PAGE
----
A panto is not my first choice of entertainment and I usually get a headache when watching one from constantly rolling my eyes.
So it is with shock and delight that I can reveal that Cinderella at Queen’s Theatre, Billet Lane, Hornchurch, was a rich feast of glitter, girl power and gallivanting heroes and heroines.
The production was perfectly balanced between the old and the new, keeping classic ruses such as “he’s behind you” but remastering the concept for the 21st century with a dancing skeleton (you kind of have to see it for yourself).
Whether you’re new to panto appreciation or a die-hard festive fan, the play will transport you on a magical journey that will leave you feeling full of good tidings and joy – whether you want to or not.
With so many great things to mention it will be a struggle to get everything in, but I must start with Natasha Lewis, who played Cinderella, or Ella to her friends.
The character is normally portrayed as a drippy do-gooder but the actress played her as a ballsy, busty female with phenomenal trombone-playing skills.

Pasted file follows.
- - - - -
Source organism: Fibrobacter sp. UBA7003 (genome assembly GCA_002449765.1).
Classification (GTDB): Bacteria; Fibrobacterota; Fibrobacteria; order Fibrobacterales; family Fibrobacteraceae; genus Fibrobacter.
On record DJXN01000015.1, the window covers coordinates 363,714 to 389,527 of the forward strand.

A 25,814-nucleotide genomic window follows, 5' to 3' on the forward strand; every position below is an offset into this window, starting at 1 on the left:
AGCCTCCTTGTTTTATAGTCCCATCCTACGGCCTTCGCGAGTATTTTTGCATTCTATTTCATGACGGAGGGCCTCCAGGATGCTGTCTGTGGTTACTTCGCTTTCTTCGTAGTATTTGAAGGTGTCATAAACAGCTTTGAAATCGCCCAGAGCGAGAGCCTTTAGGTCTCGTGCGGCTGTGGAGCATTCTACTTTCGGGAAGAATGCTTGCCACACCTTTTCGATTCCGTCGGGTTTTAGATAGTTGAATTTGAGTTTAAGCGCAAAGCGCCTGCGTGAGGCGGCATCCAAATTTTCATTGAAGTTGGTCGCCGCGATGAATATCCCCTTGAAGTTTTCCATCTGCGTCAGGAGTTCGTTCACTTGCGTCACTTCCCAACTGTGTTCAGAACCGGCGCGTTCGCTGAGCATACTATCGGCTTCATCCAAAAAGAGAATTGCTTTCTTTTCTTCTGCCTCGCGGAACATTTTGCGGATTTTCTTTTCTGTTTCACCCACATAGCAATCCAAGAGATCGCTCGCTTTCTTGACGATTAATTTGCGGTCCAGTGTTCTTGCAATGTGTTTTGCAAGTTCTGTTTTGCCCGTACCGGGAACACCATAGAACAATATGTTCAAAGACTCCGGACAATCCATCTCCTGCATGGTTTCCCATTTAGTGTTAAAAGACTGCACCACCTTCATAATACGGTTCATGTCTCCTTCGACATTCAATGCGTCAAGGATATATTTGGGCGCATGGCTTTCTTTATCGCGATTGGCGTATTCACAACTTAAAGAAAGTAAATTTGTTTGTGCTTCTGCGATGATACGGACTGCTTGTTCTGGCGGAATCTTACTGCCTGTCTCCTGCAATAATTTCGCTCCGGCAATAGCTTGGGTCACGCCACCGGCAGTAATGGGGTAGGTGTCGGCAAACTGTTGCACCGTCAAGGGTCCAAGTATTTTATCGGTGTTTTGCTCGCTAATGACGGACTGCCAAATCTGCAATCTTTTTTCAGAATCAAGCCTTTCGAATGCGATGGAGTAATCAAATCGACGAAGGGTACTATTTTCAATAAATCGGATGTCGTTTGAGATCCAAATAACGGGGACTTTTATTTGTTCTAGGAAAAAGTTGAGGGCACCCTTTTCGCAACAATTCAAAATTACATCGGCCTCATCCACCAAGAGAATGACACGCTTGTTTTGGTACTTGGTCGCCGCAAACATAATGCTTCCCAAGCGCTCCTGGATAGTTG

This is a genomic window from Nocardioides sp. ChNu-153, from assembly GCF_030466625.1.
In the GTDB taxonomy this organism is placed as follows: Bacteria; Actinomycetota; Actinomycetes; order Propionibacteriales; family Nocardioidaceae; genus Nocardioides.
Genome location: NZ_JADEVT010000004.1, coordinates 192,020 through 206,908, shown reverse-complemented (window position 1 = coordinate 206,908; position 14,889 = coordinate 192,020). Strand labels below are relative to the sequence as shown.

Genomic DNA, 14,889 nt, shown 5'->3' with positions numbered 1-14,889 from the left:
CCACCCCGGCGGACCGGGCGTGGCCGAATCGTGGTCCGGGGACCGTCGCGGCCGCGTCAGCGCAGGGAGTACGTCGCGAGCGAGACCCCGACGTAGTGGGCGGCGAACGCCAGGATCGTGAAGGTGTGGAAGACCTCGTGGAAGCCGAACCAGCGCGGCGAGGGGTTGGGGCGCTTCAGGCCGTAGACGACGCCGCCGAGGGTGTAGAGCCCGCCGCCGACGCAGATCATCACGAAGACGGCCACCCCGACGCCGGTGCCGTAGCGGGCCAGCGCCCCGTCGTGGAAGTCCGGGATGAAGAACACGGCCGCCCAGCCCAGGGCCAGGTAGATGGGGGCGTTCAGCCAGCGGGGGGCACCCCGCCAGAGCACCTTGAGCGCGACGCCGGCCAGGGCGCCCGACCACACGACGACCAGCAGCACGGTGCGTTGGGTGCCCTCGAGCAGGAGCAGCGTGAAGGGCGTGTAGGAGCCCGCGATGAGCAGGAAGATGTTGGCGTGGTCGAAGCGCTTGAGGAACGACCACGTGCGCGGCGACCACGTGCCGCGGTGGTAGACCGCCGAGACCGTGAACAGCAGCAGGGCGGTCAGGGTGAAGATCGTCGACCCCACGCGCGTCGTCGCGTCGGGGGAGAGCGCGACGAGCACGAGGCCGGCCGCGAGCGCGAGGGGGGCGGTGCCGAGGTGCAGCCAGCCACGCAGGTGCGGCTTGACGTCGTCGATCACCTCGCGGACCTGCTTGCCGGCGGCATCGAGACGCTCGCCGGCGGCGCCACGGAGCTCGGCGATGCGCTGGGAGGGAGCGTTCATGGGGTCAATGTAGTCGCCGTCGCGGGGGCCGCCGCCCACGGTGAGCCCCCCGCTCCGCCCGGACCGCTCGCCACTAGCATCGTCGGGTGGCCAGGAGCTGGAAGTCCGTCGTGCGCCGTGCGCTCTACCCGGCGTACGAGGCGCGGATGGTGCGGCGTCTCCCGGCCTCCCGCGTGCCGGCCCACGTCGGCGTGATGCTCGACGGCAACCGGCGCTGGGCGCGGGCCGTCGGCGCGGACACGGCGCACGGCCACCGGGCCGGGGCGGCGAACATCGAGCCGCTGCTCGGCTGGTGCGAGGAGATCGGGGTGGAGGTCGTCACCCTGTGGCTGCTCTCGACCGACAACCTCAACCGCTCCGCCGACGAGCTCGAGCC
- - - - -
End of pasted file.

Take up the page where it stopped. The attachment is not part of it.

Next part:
It could have gone horribly wrong but it was a welcomed dynamic which added gumption to the proceedings.
Natasha has almighty stage presence and with her co-performers, created entertainment that would be at home in the West End.
The high-calibre act was enhanced by meticulously cut costumes, including Ella’s Frozen-inspired dress which glittered so vibrantly that I had to remind myself that the Fairy Godmother couldn’t do “real magic”. The set was equally ascetically pleasing and I have never seen so much glitter in one place.
As well as the melodious harmonies, audience participation, stunning vocal from every single cast member, witty one-liners and powerful chemistry between the Prince and Cinderella, the theme at the heart of the play blew me away.
It wasn’t the magic dress or carriage that enabled Cinderella to go to the ball, but the act of believing in her self-worth and having confidence.
Yes, she met the Prince and had a lovely time, but she also saved herself, whilst retaining the romance and traditional features audiences know and love.
Packed with jokes – including a funny Brexit one – love laughter, talented and brilliantly deadpan ugly sisters, the Recorder awards Cinderella five stars – and glittery ones at that.